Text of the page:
CINCINNATI, OH (FOX19) - Testimony began Thursday in the re-sentencing of Rayshawn Johnson.
Before the questions even began, Shanon Marks' husband was holding back tears as he prepared to recall the day he lost his college sweetheart.
"Did you have any conversation with her[that morning]?" the prosecuting attorney asked.
"Briefly, just to wake her and said goodbye," Norman Marks said.
The next time Norman saw his wife he had just gotten home from work and says he found her lying on the bathroom floor.
"She was faced-down and one arm was draped up against her up against the edge of the tub," Norman recounted.
The prosecution later played back the call Norman then made to 911.
"[I was] screaming and calling her name and trying to get her to wake up," Norman recalled.
He says he went on to attempt to revive Shanon with CPR, but it was too late.
"Yes," Norman said in response to a question from the prosecution. "She was cold and hard to touch."
Next, two police officers and an examiner from the crime lab took the stand.
"The contents of Shanon's purse had been all about the bed along with the purse," Cincinnati Police officer Robert Randolph said.
"Was there any money found in that purse?" the prosecution asked.
"No," Randolph said. "No money, no paper currency at all."
The prosecution then showed pictures of the Marks' house as well as a red building next door where the defendant lived. Prosecutors also played Johnson's reaction to the crime which was captured during TV interviews.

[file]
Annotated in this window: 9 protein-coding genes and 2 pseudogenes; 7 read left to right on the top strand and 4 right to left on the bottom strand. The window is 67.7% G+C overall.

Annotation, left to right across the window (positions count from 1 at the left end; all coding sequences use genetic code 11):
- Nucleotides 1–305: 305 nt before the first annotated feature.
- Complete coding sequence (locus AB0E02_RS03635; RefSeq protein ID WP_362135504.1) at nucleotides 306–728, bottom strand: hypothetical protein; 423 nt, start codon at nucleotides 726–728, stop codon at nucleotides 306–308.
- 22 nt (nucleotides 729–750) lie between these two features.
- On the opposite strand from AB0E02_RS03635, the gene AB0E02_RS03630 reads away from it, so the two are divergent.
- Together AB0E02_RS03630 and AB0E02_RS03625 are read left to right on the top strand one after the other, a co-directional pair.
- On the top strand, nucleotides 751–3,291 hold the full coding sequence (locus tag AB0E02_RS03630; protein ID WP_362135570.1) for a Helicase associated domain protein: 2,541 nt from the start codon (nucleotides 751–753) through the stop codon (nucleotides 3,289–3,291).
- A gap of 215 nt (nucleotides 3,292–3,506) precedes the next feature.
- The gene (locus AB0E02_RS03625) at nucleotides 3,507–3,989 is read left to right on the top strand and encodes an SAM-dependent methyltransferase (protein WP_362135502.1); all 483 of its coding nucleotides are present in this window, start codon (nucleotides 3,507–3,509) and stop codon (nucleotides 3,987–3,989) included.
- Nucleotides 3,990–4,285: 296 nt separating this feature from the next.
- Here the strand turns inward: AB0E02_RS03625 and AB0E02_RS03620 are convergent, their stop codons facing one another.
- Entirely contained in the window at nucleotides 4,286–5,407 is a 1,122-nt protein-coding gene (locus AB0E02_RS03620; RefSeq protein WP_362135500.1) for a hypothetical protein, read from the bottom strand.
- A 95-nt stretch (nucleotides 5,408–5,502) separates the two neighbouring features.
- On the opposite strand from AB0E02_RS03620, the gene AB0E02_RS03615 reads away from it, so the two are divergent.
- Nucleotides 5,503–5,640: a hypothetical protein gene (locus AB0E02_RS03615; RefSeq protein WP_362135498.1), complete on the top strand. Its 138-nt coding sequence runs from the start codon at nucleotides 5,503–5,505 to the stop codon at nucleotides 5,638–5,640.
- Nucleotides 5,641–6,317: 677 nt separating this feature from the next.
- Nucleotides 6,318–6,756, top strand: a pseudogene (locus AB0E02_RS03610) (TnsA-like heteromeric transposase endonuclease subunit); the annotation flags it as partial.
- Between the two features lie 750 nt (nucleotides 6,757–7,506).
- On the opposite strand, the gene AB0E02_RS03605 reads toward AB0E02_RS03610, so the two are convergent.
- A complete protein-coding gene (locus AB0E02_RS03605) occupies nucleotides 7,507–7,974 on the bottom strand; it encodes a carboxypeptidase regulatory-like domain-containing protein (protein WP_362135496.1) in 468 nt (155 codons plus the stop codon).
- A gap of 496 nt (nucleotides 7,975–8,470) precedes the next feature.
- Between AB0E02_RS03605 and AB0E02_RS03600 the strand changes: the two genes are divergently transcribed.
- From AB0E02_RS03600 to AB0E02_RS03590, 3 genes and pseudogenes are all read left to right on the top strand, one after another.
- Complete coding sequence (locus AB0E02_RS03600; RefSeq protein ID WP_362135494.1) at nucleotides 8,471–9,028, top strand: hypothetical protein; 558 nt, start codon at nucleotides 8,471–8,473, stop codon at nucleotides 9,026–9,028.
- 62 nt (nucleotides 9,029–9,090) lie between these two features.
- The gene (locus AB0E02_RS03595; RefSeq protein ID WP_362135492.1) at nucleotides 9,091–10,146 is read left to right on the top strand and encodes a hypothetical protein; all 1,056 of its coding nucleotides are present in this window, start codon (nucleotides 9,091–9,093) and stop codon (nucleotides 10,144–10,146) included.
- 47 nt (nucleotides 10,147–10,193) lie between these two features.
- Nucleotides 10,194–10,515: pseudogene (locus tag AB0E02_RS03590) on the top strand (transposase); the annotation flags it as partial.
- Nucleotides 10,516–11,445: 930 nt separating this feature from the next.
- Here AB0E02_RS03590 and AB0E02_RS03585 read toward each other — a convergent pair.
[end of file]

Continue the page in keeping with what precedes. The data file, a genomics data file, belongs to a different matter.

"You can't trust nobody around here these days it's just crazy," Johnson said in one of the clips.
"I wish I could have been there a little earlier," he told reporters in another.
Officers testifying, however, said his stories did not match up with other statements.
"There were discrepancies and there was one major discrepancy, yes," one officer stated.
"What was that?" the prosecution asked.
"The major discrepancy was the time," responded the officer.
Throughout the officer testimony, the questions focused on one major piece of evidence: a shoe print in the Marks' home that eventually connected Johnson to the crime.
Johnson murdered his neighbor, Shanon Marks, in 1997. He was originally given the death penalty, but an appeals court ordered a new sentencing, saying Johnson's lawyers didn't fully investigate his abusive childhood.
Marks' husband was the first to testify on Thursday. He was the one who found his wife's body, which Johnson had beaten with a baseball bat.